AbbeyRoadCrossing Wed 22-Mar-17 22:18:54

I posted on the legal / employment part of here I'll see if I can find it.
It was a grey area because the employer hasn't prevented you from taking the holiday. It's more of a goodwill thing that most employers will let you carry over annual leave in the event of a premature birth.
Like I said up thread my employer did back down when I challenged it.

Blueroses99 Sat 25-Mar-17 17:07:51

You can't lose annual leave, it will either be paid out or carried over - not sure why cancelling annual leave and replacing it with maternity leave would be maternity discrimination hmm

If I don't get to use this years annual leave before maternity leave (I'm currently on sick leave), it will be paid out to me and I will have all of next years annual leave to tag onto the end of maternity leave or I can ask for that to be paid out instead.

armsandtheman Sat 25-Mar-17 17:13:33

This happened to me - I went on leave from 36-38 weeks, then booked maternity leave from 38 week, but baby arrived at 36+4. I was immediately put on mat leave but they added my lost holiday leave onto the end plus the leave I'd accrued while on maternity. I do work for an excellent employer though!

dippypanda Sat 25-Mar-17 18:03:33

I work in HR and I've never asked for birth certificate. It's usually been on trust based on MatB1 and the dates given by mother. Usually mat leave would be triggered early if mother is still at work and baby is born early or if we were told, you often find out anyway if baby comes early.

dippypanda Sat 25-Mar-17 18:05:33

Plus legally you wouldn't lose the holiday, it would either be carried over or paid in that holiday year, depending on the holiday policy for your company and what is agreed between you and the employer. Otherwise it's discrimination.

AbbeyRoadCrossing Sat 25-Mar-17 18:25:06

The law entitles you to 20 days annual plus 8 bank holidays making 28 days total.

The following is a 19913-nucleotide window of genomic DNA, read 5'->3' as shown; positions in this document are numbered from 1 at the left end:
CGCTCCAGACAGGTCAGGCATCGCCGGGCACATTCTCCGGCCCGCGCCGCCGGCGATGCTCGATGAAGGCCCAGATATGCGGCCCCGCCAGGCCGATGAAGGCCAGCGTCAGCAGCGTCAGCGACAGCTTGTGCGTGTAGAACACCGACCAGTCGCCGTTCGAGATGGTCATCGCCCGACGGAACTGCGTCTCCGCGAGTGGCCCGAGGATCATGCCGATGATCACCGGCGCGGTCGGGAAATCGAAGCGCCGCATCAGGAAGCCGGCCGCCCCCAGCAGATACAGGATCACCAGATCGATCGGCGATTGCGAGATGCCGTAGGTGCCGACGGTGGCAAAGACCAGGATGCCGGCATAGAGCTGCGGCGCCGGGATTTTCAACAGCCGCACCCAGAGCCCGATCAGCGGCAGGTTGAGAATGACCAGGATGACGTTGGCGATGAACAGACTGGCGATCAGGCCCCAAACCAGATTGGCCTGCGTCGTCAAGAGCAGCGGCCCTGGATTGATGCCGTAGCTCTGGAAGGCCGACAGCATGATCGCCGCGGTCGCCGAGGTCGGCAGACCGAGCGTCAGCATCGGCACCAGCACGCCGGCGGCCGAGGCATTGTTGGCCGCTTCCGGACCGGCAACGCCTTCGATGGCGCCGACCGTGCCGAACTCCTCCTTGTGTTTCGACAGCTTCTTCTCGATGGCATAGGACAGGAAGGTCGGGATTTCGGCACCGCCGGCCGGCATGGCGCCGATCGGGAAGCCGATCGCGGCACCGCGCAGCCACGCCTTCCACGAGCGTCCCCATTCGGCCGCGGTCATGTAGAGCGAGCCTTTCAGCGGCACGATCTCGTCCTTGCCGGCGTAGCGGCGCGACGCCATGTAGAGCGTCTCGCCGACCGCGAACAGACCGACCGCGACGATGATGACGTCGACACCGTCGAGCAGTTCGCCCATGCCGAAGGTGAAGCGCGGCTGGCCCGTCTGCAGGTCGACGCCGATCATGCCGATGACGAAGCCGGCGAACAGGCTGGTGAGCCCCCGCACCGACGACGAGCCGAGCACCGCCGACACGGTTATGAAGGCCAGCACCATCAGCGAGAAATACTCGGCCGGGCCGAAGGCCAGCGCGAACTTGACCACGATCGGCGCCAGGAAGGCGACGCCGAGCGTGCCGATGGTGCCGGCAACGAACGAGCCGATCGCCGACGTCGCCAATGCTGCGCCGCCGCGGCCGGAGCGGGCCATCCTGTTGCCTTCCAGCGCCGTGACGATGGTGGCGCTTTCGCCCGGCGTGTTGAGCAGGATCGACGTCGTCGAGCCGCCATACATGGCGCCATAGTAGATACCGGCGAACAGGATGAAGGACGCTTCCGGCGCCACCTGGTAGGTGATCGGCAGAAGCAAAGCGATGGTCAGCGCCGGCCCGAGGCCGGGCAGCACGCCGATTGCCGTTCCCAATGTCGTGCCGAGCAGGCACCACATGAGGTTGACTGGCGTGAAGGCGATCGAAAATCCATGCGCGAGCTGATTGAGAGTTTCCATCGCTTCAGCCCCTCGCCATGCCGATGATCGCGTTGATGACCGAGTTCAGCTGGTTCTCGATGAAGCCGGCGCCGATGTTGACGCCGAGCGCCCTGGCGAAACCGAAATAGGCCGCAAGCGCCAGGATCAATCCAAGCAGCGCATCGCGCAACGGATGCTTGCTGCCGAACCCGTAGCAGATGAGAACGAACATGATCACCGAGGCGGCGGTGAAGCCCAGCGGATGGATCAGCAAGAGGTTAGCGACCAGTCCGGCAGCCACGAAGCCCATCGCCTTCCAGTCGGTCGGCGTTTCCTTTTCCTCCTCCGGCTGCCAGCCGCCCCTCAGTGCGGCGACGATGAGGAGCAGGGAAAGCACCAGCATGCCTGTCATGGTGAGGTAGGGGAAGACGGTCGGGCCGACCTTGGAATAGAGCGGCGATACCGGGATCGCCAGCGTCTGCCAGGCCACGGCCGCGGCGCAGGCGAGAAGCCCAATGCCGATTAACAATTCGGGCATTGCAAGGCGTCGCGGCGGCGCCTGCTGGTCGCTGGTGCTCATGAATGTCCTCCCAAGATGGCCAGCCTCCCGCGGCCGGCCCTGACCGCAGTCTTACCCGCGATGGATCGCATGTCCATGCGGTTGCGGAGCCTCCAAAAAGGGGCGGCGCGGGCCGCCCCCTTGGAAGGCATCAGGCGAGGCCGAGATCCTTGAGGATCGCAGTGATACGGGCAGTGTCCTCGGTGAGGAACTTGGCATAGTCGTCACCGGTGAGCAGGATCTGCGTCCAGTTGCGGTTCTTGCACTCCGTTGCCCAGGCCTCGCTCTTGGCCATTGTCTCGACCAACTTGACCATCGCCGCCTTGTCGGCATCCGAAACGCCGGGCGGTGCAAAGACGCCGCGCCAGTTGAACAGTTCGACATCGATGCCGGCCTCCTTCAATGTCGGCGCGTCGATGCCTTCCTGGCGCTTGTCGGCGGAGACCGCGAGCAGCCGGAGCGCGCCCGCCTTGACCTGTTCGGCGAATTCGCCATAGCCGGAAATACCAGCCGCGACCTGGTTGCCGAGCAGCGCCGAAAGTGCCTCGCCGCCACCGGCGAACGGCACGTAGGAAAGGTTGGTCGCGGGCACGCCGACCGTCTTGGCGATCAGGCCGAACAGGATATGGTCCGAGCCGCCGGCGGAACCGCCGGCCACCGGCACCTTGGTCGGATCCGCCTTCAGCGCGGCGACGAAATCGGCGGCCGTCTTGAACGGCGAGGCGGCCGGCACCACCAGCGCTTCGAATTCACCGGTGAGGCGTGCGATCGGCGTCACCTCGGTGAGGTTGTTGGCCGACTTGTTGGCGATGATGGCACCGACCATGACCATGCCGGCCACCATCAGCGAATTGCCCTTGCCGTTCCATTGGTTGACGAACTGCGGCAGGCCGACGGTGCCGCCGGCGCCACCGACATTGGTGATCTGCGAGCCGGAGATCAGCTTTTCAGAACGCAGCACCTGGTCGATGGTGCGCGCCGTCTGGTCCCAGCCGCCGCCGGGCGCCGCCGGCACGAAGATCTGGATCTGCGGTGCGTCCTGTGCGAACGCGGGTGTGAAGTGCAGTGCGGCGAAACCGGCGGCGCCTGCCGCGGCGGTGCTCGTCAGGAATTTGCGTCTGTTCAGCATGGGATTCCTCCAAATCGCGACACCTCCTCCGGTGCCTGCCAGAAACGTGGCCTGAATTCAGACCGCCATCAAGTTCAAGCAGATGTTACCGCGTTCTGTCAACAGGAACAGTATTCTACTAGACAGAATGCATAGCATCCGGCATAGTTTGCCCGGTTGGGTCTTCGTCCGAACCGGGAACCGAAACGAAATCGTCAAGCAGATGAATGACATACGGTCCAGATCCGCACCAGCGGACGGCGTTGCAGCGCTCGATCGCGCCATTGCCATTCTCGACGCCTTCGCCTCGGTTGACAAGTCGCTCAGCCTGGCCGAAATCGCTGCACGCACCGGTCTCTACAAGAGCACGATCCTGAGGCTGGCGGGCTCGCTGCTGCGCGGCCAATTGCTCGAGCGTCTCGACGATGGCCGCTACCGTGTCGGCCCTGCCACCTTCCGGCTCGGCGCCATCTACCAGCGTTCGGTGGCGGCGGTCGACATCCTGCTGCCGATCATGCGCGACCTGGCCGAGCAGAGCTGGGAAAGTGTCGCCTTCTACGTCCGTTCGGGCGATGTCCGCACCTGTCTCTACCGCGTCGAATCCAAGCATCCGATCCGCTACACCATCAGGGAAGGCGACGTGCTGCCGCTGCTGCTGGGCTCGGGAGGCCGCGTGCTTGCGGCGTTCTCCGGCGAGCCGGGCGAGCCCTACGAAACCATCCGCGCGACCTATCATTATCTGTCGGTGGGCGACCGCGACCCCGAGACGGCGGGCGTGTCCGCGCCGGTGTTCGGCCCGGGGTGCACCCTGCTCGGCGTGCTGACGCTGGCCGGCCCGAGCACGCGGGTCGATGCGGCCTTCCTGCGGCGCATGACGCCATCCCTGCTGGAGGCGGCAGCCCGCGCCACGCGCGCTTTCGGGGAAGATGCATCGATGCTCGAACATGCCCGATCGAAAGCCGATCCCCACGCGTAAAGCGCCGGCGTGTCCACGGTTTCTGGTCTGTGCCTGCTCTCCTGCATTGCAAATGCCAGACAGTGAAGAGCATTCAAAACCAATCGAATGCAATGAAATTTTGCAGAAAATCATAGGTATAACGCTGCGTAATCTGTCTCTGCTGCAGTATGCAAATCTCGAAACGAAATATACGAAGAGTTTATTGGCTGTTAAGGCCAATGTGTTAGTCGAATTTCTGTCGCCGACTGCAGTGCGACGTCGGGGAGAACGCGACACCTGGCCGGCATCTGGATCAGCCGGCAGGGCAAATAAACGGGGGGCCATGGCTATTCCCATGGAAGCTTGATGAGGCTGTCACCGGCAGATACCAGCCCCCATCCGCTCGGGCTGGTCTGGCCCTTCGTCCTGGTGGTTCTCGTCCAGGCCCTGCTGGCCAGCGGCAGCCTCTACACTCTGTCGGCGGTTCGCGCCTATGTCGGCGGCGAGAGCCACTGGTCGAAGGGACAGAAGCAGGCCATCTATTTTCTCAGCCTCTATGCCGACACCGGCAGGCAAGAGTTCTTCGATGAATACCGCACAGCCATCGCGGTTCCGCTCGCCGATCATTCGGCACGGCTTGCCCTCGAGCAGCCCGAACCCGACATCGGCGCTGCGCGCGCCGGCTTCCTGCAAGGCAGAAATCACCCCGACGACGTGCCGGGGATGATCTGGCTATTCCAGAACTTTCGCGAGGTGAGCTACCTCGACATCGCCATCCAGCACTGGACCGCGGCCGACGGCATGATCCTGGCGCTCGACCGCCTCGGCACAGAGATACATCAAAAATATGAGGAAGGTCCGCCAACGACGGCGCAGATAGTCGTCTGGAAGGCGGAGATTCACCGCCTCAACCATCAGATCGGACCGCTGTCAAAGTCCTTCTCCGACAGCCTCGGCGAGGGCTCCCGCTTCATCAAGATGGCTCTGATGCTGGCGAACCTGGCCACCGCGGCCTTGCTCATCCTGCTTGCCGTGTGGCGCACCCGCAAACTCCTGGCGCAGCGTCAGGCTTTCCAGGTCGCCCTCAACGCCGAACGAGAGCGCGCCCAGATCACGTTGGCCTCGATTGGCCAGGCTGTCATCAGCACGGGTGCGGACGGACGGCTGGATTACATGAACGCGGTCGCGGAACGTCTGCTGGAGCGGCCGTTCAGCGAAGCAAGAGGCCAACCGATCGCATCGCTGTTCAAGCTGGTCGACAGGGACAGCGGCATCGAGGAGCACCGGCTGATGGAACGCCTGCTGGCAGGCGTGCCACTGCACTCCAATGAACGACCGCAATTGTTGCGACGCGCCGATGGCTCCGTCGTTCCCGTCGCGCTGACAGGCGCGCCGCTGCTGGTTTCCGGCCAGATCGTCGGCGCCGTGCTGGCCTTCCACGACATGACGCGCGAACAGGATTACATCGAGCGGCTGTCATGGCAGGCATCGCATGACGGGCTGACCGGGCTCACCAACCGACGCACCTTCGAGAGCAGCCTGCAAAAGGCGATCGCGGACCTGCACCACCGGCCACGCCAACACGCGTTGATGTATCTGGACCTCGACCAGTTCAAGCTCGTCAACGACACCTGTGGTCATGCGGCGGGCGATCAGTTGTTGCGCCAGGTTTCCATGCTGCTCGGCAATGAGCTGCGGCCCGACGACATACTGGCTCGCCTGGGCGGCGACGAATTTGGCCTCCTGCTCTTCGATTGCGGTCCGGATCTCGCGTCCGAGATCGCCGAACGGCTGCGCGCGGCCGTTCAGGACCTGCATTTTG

If your employer offers more than this then the law is very grey. Especially if they have a 'use it or lose it' policy.

From experience it's easier to get it confirmed on an email from HR what happens in the event of an early birth.

There's only 3 months to bring a discrimination case I think so hardly anyone does.

NerrSnerr Sat 25-Mar-17 18:33:05

I work for the NHS and haven't had to show a birth certificate. All our annual leave carries over.

ethelfleda Sun 26-Mar-17 09:42:59

Can I ask a question please? I get 20 days annual leave plus bank holidays. My baby isn't due until November. Our holidays run from Jan - dec. Our employer doesn't allow holidays to run over, nor do they pay for holiday not taken. I was planning on using all of this year's annual leave before I go (all being well) should that include the bank holidays I would have had at Xmas? If the baby is early, do the employers legally have to either pay holiday or allow you to carry it over? Even if that is normally not their policy? And what about next year? Do they have to let me use outstanding holiday at the end of mat leave, including bank holidays? What if they say their policy is you can't have more than two weeks off in a row eta?
I'm expecting them to be difficult, even though I've worked there for nearly a decade!

Blueroses99 Sun 26-Mar-17 09:50:37

Regardless of their holiday policy they have to allow you to carry over or pay you for unused annual leave - you can't lose it due to maternity leave even if that the standard policy.

ethelfleda Sun 26-Mar-17 10:11:19

Thank you Blueroses